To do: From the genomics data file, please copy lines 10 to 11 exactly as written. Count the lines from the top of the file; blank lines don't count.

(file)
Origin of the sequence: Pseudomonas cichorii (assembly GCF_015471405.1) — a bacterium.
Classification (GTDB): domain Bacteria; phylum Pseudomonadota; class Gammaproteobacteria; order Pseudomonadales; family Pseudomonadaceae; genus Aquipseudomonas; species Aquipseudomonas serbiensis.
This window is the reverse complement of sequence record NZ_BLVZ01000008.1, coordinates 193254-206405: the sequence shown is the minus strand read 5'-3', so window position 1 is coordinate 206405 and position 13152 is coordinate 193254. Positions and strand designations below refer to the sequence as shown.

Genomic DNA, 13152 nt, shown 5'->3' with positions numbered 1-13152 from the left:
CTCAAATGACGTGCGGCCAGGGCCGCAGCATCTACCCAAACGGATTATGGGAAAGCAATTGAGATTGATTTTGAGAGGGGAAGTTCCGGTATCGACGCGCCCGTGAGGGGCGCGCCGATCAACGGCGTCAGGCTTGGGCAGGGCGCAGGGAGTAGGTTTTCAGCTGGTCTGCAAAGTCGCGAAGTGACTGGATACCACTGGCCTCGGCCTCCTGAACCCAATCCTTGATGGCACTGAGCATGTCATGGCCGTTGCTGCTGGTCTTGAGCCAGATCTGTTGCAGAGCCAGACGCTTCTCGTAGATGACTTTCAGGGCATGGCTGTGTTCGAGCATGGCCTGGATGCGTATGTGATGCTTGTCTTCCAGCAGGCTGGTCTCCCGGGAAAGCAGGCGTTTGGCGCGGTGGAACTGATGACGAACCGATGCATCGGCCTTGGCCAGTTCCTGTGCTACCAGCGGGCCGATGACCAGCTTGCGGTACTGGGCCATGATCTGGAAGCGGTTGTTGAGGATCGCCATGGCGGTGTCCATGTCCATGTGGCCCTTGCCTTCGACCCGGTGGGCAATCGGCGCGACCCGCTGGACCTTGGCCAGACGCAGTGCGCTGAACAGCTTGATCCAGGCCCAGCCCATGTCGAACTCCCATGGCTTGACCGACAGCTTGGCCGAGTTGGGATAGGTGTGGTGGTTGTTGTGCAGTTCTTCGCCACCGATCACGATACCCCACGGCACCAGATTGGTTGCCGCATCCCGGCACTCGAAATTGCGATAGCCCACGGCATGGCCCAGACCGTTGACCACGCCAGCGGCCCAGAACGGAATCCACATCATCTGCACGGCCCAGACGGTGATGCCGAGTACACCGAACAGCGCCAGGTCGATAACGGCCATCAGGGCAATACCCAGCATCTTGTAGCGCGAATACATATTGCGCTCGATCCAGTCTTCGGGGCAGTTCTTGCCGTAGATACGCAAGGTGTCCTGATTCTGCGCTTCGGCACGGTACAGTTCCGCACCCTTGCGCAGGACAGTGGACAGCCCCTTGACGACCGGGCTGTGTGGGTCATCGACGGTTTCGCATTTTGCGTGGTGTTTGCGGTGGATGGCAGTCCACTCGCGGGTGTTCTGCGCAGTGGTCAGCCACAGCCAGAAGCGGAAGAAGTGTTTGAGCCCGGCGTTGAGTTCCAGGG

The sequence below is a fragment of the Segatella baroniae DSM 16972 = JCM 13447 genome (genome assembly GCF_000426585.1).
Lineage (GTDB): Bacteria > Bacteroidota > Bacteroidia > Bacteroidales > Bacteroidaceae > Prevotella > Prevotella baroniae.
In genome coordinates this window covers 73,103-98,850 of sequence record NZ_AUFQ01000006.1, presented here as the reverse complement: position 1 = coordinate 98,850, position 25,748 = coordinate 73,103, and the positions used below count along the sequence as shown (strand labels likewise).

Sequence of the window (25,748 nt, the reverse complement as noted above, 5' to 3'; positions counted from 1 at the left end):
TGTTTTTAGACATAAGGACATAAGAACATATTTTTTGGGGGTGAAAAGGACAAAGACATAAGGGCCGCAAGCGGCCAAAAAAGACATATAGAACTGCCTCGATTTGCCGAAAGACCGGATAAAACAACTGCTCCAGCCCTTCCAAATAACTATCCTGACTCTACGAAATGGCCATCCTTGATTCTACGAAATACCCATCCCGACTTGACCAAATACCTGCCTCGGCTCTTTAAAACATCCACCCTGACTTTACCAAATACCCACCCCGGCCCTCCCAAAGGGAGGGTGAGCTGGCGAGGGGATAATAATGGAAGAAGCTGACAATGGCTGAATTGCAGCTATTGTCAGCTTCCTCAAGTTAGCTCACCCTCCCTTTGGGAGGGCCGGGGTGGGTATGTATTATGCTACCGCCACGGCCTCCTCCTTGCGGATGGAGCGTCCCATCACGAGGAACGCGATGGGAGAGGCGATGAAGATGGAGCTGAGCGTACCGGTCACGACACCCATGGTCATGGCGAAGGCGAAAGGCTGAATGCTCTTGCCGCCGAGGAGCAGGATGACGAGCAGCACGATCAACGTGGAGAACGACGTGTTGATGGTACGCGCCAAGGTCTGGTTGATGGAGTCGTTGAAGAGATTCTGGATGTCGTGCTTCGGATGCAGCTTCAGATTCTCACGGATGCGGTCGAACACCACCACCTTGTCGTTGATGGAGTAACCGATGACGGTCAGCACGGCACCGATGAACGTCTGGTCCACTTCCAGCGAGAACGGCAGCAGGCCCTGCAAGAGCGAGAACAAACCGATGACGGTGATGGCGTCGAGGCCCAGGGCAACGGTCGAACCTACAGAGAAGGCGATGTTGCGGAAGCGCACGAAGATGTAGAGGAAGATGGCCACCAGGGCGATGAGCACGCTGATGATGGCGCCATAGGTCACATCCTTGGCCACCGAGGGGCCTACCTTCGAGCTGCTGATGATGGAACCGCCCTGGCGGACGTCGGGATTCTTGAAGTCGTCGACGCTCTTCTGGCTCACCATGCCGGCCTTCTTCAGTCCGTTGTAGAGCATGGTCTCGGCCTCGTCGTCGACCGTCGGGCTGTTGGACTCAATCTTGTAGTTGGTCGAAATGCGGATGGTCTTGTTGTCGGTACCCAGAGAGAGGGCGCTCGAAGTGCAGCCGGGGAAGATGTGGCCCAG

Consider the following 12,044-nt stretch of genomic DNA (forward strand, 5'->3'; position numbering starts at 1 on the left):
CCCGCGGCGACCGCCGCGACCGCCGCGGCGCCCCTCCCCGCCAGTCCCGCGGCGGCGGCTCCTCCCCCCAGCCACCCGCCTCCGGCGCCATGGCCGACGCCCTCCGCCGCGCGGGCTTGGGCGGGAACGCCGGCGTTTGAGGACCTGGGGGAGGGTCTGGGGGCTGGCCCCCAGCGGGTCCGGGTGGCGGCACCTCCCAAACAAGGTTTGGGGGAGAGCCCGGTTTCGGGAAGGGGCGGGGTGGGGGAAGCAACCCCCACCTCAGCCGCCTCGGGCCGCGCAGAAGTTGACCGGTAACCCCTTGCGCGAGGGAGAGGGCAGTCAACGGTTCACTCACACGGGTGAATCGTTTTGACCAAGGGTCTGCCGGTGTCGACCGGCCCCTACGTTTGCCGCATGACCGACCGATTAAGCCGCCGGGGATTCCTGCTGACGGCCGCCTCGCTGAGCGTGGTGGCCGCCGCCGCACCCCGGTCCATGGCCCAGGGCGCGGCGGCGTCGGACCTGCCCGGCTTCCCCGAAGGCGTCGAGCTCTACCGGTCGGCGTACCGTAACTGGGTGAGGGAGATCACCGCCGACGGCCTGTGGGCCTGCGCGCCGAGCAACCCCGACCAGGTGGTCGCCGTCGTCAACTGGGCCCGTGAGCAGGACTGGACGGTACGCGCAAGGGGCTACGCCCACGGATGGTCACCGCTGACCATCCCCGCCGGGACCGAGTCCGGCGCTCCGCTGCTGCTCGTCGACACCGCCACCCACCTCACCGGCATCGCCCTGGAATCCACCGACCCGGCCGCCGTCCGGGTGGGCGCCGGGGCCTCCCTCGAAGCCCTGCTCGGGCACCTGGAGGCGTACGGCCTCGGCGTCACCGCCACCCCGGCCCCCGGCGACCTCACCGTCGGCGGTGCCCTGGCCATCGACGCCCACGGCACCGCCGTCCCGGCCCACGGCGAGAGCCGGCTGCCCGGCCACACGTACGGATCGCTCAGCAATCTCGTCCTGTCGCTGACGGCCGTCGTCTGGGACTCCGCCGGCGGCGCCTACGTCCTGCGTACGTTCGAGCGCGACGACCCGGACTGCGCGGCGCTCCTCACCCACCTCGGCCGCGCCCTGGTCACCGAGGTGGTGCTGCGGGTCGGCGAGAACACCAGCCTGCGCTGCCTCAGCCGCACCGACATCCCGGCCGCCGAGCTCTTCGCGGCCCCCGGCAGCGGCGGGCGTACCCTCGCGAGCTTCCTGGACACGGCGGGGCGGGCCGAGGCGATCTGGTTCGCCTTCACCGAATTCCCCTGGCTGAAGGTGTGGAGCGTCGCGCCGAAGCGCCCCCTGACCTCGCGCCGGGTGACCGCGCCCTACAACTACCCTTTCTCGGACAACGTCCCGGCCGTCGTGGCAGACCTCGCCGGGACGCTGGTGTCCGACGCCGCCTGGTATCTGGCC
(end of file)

TGTTTTTAGACATAAGGACATAAGAACATATTTTTTGGGGGTGAAAAGGACAAAGACATAAGGGCCGCAAGCGGCCAAAAAAGACATATAGAACTGCCTCGATTTGCCGAAAGACCGGATAAAACAACTGCTCCAGCCCTTCCAAATAACTATCCTGACTCTACGAAATGGCCATCCTTGATTCTACGAAATACCCATCCCGACTTGACCAAATACCTGCCTCGGCTCTTTAAAACATCCACCCTGACTTTACCAAATACCCACCCCGGCCCTCCCAAAGGGAGGGTGAGCTGGCGAGGGGATAATAATGGAAGAAGCTGACAATGGCTGAATTGCAGCTATTGTCAGCTTCCTCAAGTTAGCTCACCCTCCCTTTGGGAGGGCCGGGGTGGGTATGTATTATGCTACCGCCACGGCCTCCTCCTTGCGGATGGAGCGTCCCATCACGAGGAACGCGATGGGAGAGGCGATGAAGATGGAGCTGAGCGTACCGGTCACGACACCCATGGTCATGGCGAAGGCGAAAGGCTGAATGCTCTTGCCGCCGAGGAGCAGGATGACGAGCAGCACGATCAACGTGGAGAACGACGTGTTGATGGTACGCGCCAAGGTCTGGTTGATGGAGTCGTTGAAGAGATTCTGGATGTCGTGCTTCGGATGCAGCTTCAGATTCTCACGGATGCGGTCGAACACCACCACCTTGTCGTTGATGGAGTAACCGATGACGGTCAGCACGGCACCGATGAACGTCTGGTCCACTTCCAGCGAGAACGGCAGCAGGCCCTGCAAGAGCGAGAACAAACCGATGACGGTGATGGCGTCGAGGCCCAGGGCAACGGTCGAACCTACAGAGAAGGCGATGTTGCGGAAGCGCACGAAGATGTAGAGGAAGATGGCCACCAGGGCGATGAGCACGCTGATGATGGCGCCATAGGTCACATCCTTGGCCACCGAGGGGCCTACCTTCGAGCTGCTGATGATGGAACCGCCCTGGCGGACGTCGGGATTCTTGAAGTCGTCGACGCTCTTCTGGCTCACCATGCCGGCCTTCTTCAGTCCGTTGTAGAGCATGGTCTCGGCCTCGTCGTCGACCGTCGGGCTGTTGGACTCAATCTTGTAGTTGGTCGAAATGCGGATGGTCTTGTTGTCGGTACCCAGAGAGAGGGCGCTCGAAGTGCAGCCGGGGAAGATGTGGCCCAG

Consider the following 12,044-nt stretch of genomic DNA (forward strand, 5'->3'; position numbering starts at 1 on the left):